Most of the bigger hotels in Liverpool cluster dound the dock area but because neither Cressida nor I are that keen on large modern hotels, we go and stay in the wonderful 1950s Parr Street studios – still very much a working recording studio complex which has one ‘hotel’ floor for the convenience of their artists.
Staying at Parr St does more or less guarantee you two sleepless nights (but sleepless nights under a red satin duvet…) as it is in the heart of Liverpool’s party district and Liverpudlians do like to party on Friday and Saturday nights. But we love it – and at least it means to you are up early enough to watch the dawn rise over the massive, lowering Protestant Cathedral with its glowing green copper roofs, which is only five minutes up the road. (Liverpool’s Protestant Cathedral, built in the early years of the 20th century, claims to be not only the world’s tallest cathedral, but to have the world’s highest nave and the world’s heaviest set of bells, the world’s biggest organ.…..)
The other virtue of rising with the dawn is that you have the wonderful St James Garden, deep in the disused quarry ‘moat’ which runs down the east side of the cathedral, almost entirely to your self apart from a couple of early morning dog walkers.
The garden was the burial ground for Liverpools’ great and good for much of the nineteenth century century and its’ steep sides are lined with many of their lichen-covered gravestones; others stand to attention in serried ranks like soldiers presenting arms.
A grand grassy ramp runs down the steep northern slope of the garden, down which Victorian funeral corteges would process. And at the bottom is a spring of ‘healing waters’ – although they can have done little for those about to be interred.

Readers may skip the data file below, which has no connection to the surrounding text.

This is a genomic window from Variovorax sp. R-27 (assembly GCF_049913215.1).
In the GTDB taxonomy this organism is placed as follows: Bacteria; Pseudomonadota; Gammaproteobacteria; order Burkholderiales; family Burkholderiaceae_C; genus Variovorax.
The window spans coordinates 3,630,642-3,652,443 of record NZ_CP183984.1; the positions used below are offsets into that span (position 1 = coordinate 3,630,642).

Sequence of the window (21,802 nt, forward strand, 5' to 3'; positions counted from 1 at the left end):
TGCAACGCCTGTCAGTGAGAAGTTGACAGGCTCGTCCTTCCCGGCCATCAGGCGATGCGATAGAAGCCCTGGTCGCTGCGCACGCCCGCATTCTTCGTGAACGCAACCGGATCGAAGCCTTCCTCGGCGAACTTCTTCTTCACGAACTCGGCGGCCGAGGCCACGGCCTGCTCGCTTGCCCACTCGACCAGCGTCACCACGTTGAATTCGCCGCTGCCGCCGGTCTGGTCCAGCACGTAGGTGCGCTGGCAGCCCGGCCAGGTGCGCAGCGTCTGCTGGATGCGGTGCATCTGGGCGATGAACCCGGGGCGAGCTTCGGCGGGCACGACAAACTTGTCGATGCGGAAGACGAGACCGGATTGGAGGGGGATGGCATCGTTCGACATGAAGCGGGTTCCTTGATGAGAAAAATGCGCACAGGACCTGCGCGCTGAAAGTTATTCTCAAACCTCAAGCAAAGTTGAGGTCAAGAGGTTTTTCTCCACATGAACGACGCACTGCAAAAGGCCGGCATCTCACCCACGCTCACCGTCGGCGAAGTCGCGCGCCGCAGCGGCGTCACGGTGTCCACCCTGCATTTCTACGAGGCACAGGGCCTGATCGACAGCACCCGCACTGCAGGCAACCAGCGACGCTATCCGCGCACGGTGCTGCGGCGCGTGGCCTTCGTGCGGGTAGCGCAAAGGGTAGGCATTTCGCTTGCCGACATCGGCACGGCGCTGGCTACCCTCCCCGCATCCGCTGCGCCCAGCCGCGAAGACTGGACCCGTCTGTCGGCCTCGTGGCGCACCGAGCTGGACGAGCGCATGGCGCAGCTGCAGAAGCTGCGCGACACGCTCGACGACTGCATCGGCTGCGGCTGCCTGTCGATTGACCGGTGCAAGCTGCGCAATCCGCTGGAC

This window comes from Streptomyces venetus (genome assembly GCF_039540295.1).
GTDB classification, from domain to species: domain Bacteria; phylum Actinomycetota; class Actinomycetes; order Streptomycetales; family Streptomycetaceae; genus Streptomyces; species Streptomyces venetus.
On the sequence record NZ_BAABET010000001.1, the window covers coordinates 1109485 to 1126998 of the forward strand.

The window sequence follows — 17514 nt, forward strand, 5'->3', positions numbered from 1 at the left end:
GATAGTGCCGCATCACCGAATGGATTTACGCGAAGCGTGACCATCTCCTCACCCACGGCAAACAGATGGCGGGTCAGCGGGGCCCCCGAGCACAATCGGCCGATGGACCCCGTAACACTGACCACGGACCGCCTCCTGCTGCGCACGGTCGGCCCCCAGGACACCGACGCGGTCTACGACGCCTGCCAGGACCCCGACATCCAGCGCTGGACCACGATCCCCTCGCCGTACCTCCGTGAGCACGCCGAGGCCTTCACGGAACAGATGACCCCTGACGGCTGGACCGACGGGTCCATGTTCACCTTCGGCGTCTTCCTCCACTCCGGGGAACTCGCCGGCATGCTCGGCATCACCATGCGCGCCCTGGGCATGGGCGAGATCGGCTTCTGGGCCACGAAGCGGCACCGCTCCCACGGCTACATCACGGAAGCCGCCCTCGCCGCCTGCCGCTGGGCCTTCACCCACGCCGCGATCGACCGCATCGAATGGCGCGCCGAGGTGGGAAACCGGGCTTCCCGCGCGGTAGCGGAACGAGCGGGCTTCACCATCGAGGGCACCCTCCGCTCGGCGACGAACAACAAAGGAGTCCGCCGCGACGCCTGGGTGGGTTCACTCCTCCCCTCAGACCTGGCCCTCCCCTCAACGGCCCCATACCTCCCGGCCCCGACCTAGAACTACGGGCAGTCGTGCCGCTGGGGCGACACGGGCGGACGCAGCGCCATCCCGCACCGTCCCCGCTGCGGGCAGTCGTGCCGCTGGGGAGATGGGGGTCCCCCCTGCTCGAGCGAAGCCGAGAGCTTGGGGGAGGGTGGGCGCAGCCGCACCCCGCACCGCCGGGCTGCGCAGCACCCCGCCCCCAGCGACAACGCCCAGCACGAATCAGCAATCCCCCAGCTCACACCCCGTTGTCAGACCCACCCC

From the front of the cathedral you reach the garden through a gravestone-lined tunnel (To the memory of Joseph Purdie, died aged 17 months, 18th September 1867 and his sister, Amelia, died at 3 years of age on the 4th June 1868. And to Anne Purdey, wife of James Purdey above, who died in her 48th year on the 12th December 1884……) and it really does feel as though you are walking back in time…
My second early morning tramp took me to the hill opposite the Protestant Cathedral – where sits the Catholic cathdral, the extraordinary ‘crown of thorns’ designed by Sir Frederick Hibberd and spurred into existence by the redoubtale Cardinal Heenan in the 1960s – glowering at its Protestant rival down the other end of the appropriately named Hope Street.
When we were in Liverpool last year I had only had time for a quick gallop around the outside of the cathedral but this time I had more time to explore the totally circular interior (designed so that every single member of the congregation has equal access to the altar and the services), the small surrounding chapels (every one a different shape and design) and the spectacular stained glass. (Not to be outdone by the Prots on the other hill, the catholic cathedral claims to have more stained glass than any other cathedral in the world!)
The glass is truly spectacular and even on a dull day, as this was, it really glows. It is mainly blue with just the occasional tall thin slash of blood red. The chapels are all different in both shape and character – from sparse, modern and angular to this delightful family chapel where the painted light relief has actually been carved into the walls of the chapel.
Just to bring it all into perspective, the cathedral was built on the site of the former Liverpool Workhouse on Brownlow Hill (the image below comes from the cathedral’s history display). The workhouse covered 9 acres and was home, if you could call it home, to 4,000 of Liverpool’s poor, sick and orphans until it closed in 1928. Apparently the Prots from the other hill ‘strongly opposed’ the purchase of the site for the construction of the ‘rival’ RC cathedral!
Well, so much for the cathedrals – but do not think that we spent all our time spare time in Liverpool in church…. We have yet to cover (see blog number 3) the Stirling prize winning Everyman Theatre, the sadly crumbling Futurist cinema and the best tuna I have tasted in years at Il Forno…..